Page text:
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Bring your own lodge

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Skiing and snowboarding this winter on Mount Ashland will have much of the flavor of 2020 — right down to the masks and social distancing.

And that includes BYOL, as in Bring Your Own Lodge.

Skiers and snowboarders will need to be as self-contained as possible when Mt. Ashland Ski Area opens as early as next weekend.

And that even means riding singles on the chairlifts to the summit.

“We generally ask you to share a ride if you’re alone, but this is a totally different year with coronavirus, so you’ll be encouraged to ride alone if you don’t show up with any ski buddies,” ski area Manager Hiram Towle says.

Even with social distancing precautions, the mountain is expected to be the next great snow-white outlet for area residents stuck in their homes for much of the week.

“It’s a great, healthy, outdoor release, especially with the pandemic,” Towle says. “What better way to get over your quarantine fatigue? We’ll end up a healthy outlet for a lot of people. Healthy minds, healthy bodies. That’s what skiing provides.”

The ski area’s targeted opener is Dec. 12, but that will depend heavily on whether enough of the right snow falls between now and then to create good and safely ridable slopes.

And when it does, the Mt. Ashland experience won’t even start on Mount Ashland.

“Everything is going to start on your phone or your home computer,” Towle says.

Skiers and snowboarders will need to purchase lift tickets online, then redeem them for a pass at one of two kiosks in the parking lot. That will help reduce money transfers and still allow staff to monitor the numbers of skiers on the slopes at any given time to ensure proper social distancing.

Some ski areas have gone to a reservation system for pass holders, and while that’s a possibility, Towle says he doesn’t see that as likely.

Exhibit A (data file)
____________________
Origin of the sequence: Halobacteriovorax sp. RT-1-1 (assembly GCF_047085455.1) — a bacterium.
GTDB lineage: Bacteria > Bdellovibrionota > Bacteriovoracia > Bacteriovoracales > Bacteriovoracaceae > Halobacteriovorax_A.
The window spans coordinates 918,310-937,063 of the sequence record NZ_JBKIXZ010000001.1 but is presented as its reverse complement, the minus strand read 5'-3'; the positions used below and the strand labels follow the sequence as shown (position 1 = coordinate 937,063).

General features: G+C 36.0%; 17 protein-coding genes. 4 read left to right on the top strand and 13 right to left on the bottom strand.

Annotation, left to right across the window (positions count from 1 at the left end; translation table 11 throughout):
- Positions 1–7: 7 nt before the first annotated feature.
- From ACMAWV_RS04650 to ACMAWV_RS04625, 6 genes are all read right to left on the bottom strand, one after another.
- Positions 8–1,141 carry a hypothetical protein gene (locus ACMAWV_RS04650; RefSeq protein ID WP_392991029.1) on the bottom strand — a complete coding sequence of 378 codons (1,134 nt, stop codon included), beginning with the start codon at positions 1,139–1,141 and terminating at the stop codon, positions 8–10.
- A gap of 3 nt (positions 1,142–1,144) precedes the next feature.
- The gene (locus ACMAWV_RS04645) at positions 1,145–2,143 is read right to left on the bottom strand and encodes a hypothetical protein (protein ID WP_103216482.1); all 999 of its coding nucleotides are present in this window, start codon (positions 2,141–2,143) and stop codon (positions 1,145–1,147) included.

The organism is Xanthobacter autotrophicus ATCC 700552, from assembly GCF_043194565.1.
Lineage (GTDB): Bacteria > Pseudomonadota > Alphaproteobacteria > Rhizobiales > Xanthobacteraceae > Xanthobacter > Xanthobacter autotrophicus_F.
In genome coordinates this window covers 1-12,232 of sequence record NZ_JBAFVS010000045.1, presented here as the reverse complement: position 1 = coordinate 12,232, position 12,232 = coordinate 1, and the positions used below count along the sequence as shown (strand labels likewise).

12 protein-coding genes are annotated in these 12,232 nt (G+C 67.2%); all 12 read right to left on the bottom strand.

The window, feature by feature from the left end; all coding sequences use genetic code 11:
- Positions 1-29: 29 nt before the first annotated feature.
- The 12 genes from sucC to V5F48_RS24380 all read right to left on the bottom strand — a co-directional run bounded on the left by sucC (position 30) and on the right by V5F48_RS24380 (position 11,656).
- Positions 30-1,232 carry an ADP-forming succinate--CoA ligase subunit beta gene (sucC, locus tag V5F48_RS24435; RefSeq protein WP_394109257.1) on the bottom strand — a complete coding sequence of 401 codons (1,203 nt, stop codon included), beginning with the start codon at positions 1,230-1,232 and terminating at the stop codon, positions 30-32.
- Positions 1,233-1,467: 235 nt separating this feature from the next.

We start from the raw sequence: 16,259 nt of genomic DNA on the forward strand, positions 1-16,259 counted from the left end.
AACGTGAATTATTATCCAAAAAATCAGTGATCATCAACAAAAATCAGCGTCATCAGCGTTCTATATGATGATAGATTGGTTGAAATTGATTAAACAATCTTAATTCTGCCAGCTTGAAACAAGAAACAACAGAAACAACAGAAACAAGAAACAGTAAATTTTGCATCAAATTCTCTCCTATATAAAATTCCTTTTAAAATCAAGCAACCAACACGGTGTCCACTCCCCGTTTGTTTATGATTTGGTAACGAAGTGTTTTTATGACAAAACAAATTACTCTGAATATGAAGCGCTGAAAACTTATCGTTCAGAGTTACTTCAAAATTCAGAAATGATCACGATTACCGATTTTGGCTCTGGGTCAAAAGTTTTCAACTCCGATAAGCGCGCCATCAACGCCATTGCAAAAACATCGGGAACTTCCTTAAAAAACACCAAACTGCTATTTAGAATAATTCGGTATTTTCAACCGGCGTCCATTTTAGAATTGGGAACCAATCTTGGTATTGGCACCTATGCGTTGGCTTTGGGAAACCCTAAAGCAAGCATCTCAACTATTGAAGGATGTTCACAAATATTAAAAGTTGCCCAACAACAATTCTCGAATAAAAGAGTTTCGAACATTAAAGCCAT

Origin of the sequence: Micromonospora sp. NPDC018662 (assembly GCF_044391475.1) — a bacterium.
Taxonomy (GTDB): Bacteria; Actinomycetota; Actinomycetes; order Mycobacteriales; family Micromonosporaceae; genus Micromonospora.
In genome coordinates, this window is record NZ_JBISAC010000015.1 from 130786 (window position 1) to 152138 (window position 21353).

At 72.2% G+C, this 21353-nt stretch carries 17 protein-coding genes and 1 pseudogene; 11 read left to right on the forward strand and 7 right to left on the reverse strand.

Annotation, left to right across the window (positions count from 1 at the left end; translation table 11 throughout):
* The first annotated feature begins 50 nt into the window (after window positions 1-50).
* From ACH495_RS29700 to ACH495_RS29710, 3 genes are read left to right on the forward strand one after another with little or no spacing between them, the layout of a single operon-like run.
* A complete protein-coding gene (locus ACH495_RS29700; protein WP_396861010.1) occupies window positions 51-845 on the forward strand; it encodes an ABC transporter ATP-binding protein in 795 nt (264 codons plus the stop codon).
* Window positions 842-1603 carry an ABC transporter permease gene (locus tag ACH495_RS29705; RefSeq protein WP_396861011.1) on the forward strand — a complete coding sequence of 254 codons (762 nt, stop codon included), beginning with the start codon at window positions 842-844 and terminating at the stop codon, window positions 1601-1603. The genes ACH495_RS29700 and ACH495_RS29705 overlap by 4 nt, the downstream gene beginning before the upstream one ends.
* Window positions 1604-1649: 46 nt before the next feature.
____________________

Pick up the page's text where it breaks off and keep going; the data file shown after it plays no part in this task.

Season passes cost $424 for adults, $374 for juniors aged 13 to 17, and $214 for youths ages 7 to 12.

When the ski area opens, expect a different scene at chairlifts that are set up to run regularly, but differently.

Riders will be required to wear facial coverings, but the vast majority already do, Towle says.

Expect to ride chairlifts only next to people with whom you came to the mountain, he says.

If you show up alone, expect to ride the lift alone.

The ski area will not offer its free bus service from Ashland nor its twilight skiing Thursday and Friday nights.

Plans are to open the lodge, but in a far more limited way.

Visitors in all buildings will be required to wear facial coverings, and traffic inside the lodge will be limited, largely focusing on rentals and kid skiers.

That means the parking lot is more than just a place to stash your rig. It will be your lodge.

Visitors need to be very self-contained.

The ski area’s lodge largely will be open for staff, rentals and kid groups, Towle says.

“The rest of us, we’re hardcore skiers and we’ll be doing this old-school,” Towle says. “Consider your vehicle to be your lodge.”

That means food, extra blankets, plenty of water and enough gas to cover your idling while your toes defrost.

As for drinks, be it hot cocoa or something with a little more kick to it, you need to schlep it up the access road yourself.

“We can’t serve it to you in the lodge, so you have to bring it yourself,” Towle says.

In the end, skiing and snowboarding are the main draws of Mt. Ashland in winter, and consider that as good as it gets in the year of COVID-19.

“This year it’s all about the outdoors, not the indoors,” Towle says.

Reach Mail Tribune reporter Mark Freeman at 541-776-4470 or mfreeman@rosebudmedia.com. Follow him on Twitter at www.twitter.com/MTwriterFreeman.

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Mail Tribune/File PhotoSkiers ride the Sonnet chairlift at Mt. Ashland.